One tiny millimeter

can be the difference between pain relief or

paralysis and even death.

Don't you want only a qualified doctor
performing your procedure?

Putting Minnesota Patients at Risk

Interventional pain procedures can be dangerous, even in the hands of the most specially-trained and educated physicians, because they are performed near or around the spinal cord, surrounding nerves and arteries. With many interventional procedures, if the needle is off target by as little as a fraction of a millimeter, it can result in serious injury or death. Potential complications include allergic reactions, infections, bleeding, nerve damage, spinal cord injuries including paralysis, brain stem tissue damage, or death.

Plenty of access to interventional pain doctors

Minnesota has plenty of hospital-based and independent interventional pain physicians providing access to interventional pain management procedures throughout the state, including outreach to rural communities. There is no access justification for lowering standards of patient safety and care.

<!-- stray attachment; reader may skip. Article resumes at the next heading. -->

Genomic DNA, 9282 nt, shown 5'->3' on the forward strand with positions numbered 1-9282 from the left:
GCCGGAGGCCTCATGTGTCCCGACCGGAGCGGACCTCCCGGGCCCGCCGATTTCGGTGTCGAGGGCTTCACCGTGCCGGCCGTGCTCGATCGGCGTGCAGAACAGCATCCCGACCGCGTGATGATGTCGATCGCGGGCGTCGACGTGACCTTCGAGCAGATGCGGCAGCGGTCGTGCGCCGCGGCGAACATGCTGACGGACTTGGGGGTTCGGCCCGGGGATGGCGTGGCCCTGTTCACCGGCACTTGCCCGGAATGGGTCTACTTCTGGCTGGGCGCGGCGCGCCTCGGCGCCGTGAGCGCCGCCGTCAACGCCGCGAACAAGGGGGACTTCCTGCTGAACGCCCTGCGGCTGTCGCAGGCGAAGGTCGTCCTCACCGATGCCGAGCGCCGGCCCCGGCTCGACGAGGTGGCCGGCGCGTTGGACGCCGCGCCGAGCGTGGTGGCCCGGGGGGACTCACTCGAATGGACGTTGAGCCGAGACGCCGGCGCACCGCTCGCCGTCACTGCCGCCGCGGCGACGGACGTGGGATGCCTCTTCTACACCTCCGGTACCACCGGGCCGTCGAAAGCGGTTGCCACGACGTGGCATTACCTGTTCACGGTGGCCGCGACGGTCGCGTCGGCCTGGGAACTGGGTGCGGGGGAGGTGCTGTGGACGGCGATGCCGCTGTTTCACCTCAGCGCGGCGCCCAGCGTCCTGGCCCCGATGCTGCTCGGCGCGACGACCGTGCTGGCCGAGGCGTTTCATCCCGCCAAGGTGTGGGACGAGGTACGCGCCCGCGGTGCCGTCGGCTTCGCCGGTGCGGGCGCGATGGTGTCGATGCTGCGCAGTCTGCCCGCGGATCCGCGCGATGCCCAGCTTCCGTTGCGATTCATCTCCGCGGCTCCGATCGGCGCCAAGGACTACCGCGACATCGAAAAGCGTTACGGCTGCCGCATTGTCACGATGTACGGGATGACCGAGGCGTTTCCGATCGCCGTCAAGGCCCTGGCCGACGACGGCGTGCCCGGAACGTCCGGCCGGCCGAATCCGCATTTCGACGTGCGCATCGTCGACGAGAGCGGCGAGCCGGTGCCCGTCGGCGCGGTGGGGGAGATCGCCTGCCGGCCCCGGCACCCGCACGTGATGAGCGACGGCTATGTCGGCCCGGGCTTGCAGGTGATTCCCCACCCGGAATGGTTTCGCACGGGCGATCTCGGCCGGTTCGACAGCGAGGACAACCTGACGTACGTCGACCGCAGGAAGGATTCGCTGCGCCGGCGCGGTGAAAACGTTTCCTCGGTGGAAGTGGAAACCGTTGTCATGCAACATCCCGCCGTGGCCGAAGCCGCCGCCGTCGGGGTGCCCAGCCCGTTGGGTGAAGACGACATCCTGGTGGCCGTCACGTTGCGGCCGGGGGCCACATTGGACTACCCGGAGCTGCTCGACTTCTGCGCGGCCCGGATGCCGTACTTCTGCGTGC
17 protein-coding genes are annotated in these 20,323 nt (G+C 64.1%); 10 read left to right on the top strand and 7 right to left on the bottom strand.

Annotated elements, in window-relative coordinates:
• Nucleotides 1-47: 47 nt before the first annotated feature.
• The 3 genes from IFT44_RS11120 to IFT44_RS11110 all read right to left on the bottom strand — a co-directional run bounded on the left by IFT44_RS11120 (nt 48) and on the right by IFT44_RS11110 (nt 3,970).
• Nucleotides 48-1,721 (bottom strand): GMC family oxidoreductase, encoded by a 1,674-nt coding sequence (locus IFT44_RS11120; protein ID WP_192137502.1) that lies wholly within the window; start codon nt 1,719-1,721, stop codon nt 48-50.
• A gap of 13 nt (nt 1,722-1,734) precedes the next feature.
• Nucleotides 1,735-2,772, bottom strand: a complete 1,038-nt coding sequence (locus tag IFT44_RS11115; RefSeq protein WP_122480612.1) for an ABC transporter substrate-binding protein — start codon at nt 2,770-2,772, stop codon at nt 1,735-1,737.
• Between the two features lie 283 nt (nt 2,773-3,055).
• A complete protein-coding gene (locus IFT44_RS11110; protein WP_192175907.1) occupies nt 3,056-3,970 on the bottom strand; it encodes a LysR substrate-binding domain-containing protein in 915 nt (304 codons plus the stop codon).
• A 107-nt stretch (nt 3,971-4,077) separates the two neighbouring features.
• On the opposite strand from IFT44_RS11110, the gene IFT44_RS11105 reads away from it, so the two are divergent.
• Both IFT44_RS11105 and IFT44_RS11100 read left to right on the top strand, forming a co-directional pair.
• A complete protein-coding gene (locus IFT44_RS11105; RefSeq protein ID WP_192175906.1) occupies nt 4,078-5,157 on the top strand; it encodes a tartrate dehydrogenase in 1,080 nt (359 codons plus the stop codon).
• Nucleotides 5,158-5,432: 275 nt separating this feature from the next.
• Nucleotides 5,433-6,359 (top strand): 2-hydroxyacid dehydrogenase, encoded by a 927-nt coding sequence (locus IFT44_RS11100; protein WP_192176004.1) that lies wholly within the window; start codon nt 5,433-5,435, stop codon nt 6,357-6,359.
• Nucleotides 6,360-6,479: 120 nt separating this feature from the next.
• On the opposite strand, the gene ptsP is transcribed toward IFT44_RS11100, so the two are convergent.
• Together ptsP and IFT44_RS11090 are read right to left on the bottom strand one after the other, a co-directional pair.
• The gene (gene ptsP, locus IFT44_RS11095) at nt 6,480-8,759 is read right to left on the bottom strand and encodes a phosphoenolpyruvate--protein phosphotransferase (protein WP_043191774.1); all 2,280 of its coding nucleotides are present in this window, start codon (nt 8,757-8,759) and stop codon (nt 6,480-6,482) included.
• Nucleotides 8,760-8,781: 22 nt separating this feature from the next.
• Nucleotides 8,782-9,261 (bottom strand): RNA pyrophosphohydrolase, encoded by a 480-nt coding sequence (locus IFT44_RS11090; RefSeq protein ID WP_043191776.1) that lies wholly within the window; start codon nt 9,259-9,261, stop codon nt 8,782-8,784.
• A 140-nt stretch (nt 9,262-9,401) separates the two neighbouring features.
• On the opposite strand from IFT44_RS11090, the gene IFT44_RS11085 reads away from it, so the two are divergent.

A critical difference in education, training and expertise:

  • Interventional pain physicians must complete four years of pre-med, four years of medical school, four years of residency training in anesthesiology, physical medicine and rehabilitation, or neurology and one-to-two years in a pain fellowship. That's a total of approximately 14 years of education and training.
  • Compare that with roughly 7 years of education and training for a CRNA. The 6 or 7 year difference is when interventional pain doctors learn the precise, image-guided procedures to diagnose and treat the physical generators of chronic pain – as well as how to take care of patients in the real world of clinical medicine.

Ask yourself:

Would you want your chronic pain treated by someone with half the education and training – and no specialty experience – knowing that a mistake can be fatal? Should the State of Minnesota open up medical practice and expose patients to such serious increased risks?


HF435 and SF511, now under consideration at the Legislature, would allow Certified Registered Nurse Anesthetists (CRNAs) to diagnose and perform potentially dangerous interventional pain procedures for which they have no proper training.

Tell your legislators:

We cannot afford to lower Minnesota's standard of patient safety and care by allowing unqualified people to perform these extremely precise, and potentially dangerous, procedures.

Please email your State Senator and State Representative
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